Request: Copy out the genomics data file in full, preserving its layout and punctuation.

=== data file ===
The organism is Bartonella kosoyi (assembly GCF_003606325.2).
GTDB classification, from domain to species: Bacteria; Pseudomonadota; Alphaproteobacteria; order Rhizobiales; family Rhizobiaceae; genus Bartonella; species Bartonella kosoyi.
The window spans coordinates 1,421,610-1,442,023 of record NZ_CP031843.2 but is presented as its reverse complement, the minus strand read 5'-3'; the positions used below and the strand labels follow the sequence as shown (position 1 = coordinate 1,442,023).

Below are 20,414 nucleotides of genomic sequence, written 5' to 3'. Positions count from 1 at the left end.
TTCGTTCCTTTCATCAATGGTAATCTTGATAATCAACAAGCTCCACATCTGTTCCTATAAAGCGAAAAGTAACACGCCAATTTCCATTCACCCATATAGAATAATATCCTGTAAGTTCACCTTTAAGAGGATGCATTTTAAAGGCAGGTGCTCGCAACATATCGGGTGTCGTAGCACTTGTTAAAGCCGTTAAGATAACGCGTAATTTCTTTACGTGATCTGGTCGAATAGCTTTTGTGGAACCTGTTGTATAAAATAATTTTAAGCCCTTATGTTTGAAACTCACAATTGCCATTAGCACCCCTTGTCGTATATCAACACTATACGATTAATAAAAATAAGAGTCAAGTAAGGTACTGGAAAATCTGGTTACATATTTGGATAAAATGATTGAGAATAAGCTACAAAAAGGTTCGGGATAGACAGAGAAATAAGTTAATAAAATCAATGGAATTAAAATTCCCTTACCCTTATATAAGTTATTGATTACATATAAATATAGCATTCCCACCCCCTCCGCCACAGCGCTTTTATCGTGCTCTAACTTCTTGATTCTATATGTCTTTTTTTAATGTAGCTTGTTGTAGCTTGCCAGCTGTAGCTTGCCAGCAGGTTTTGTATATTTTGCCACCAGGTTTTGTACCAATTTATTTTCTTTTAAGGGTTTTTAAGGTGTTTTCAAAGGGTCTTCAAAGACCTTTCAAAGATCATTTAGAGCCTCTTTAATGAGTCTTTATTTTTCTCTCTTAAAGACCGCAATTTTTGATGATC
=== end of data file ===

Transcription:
The organism is Bartonella kosoyi (assembly GCF_003606325.2).
GTDB classification, from domain to species: Bacteria; Pseudomonadota; Alphaproteobacteria; order Rhizobiales; family Rhizobiaceae; genus Bartonella; species Bartonella kosoyi.
The window spans coordinates 1,421,610-1,442,023 of record NZ_CP031843.2 but is presented as its reverse complement, the minus strand read 5'-3'; the positions used below and the strand labels follow the sequence as shown (position 1 = coordinate 1,442,023).

Below are 20,414 nucleotides of genomic sequence, written 5' to 3'. Positions count from 1 at the left end.
TTCGTTCCTTTCATCAATGGTAATCTTGATAATCAACAAGCTCCACATCTGTTCCTATAAAGCGAAAAGTAACACGCCAATTTCCATTCACCCATATAGAATAATATCCTGTAAGTTCACCTTTAAGAGGATGCATTTTAAAGGCAGGTGCTCGCAACATATCGGGTGTCGTAGCACTTGTTAAAGCCGTTAAGATAACGCGTAATTTCTTTACGTGATCTGGTCGAATAGCTTTTGTGGAACCTGTTGTATAAAATAATTTTAAGCCCTTATGTTTGAAACTCACAATTGCCATTAGCACCCCTTGTCGTATATCAACACTATACGATTAATAAAAATAAGAGTCAAGTAAGGTACTGGAAAATCTGGTTACATATTTGGATAAAATGATTGAGAATAAGCTACAAAAAGGTTCGGGATAGACAGAGAAATAAGTTAATAAAATCAATGGAATTAAAATTCCCTTACCCTTATATAAGTTATTGATTACATATAAATATAGCATTCCCACCCCCTCCGCCACAGCGCTTTTATCGTGCTCTAACTTCTTGATTCTATATGTCTTTTTTTAATGTAGCTTGTTGTAGCTTGCCAGCTGTAGCTTGCCAGCAGGTTTTGTATATTTTGCCACCAGGTTTTGTACCAATTTATTTTCTTTTAAGGGTTTTTAAGGTGTTTTCAAAGGGTCTTCAAAGACCTTTCAAAGATCATTTAGAGCCTCTTTAATGAGTCTTTATTTTTCTCTCTTAAAGACCGCAATTTTTGATGATC